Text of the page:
Cooly G – Playin’ Me
There’s an interesting trend in the outlying elements of the dubstep fringe, exemplified by the likes of Darkstar and Hyetal, wherein an artist that has stamped their distinct signature sound onto the scene – usually through a string of increasingly confident and cohesive singles – then goes and drops an expectation defying debut album that leaves everyone reeling in awe and disbelief. It’s a bold move, if a little startling, and demonstrates an exceptionally forward thinking approach to their craft, as well as having the bonus effect of making the wider music community sit up and pay attention.
Whilst Darkstar gave us the theatrical pop-melancholia of North and Hyetal offered the rumbling, Carpenter-esqe synth odyssey Broadcast, Cooly G has produced a largely undefinable album comprised of everything from smoky soul to swung dub-house, rugged techno and jazz flecked R&B, which is far too clunky a combination to accurately define and constitutes quite a jump for someone who has made UK Funk for much of her career to date.
If that convoluted description sounds tantalising and alluring that’s because it is – Playin Me is a good 13 tracks worth of shifting, genre defying music, presented in a way that is dizzyingly psychedelic in places and touchingly emotional in others. It’s an album of consistent highlights spanning a myriad of influences and styles; at the risk of jumping the gun a bit I’d say that this is going to be a contender for album of the year on many best of 2012 lists despite us only being a little over halfway through. This isn’t because the rest of the year is going to be devoid of other contenders, but for the life of me I can’t think of any other albums since Portishead’s Third that have surprised and entranced me quite as this did. Whilst the comparison figures in terms of the rarity of finding a distinct female voice coupled with such unflinchingly forward thinking production, what makes this album all the more remarkable is that Cooly G is the sole vocalist, songwriter and producer on nearly every track.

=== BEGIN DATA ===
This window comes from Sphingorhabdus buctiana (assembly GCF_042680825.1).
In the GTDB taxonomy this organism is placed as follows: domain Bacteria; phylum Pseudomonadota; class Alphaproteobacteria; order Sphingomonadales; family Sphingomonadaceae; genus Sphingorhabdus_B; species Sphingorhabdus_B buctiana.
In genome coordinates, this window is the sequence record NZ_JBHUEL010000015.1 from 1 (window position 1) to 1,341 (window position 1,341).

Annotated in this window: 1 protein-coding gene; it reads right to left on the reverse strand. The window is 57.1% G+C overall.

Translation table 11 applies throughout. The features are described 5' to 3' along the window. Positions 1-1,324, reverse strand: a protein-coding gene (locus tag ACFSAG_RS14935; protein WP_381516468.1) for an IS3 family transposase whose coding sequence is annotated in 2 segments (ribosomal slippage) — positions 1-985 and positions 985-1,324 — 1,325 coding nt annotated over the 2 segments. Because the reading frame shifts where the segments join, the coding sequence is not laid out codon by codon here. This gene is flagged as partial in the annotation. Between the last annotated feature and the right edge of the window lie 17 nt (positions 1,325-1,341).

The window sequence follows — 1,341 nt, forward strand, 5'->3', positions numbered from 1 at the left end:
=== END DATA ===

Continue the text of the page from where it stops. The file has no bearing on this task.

It’s pretty hard to pick any standouts so I’ll just go with the ones that I can actually describe without resorting to made up words. “What This World Needs Now” is a stone cold classic, sounding like a revisionist version of an old Kode 9 dub brought bang up to date with slinky percussion and understated vocals. “Come into my Room” is reminiscent of an early Goldie intro without the ensuing cacophony of drums to disturb the atmospheric tranquillity, giving you just enough to keep you satisfied whilst still leaving you hungry for more. Title track “Playin’ Me” is a deceptive banger, building hypnotic layers around a repeated vocal hook before big stabs and rolling drums come out of nowhere snap you sharply back into focus.
Finally the last three tracks eschew the vocal focus of the rest of the album, focussing instead on brukked-out rhythms to shake off the comparative entropy of the material that preceded them. The only major weakness on the album is the Coldplay cover “Trouble”, which for my money is better than the original but seems at odds with the otherworldliness of the rest of the tracks. This aside you’d be hard pressed to find a more remarkable and immersive release of its kind this year.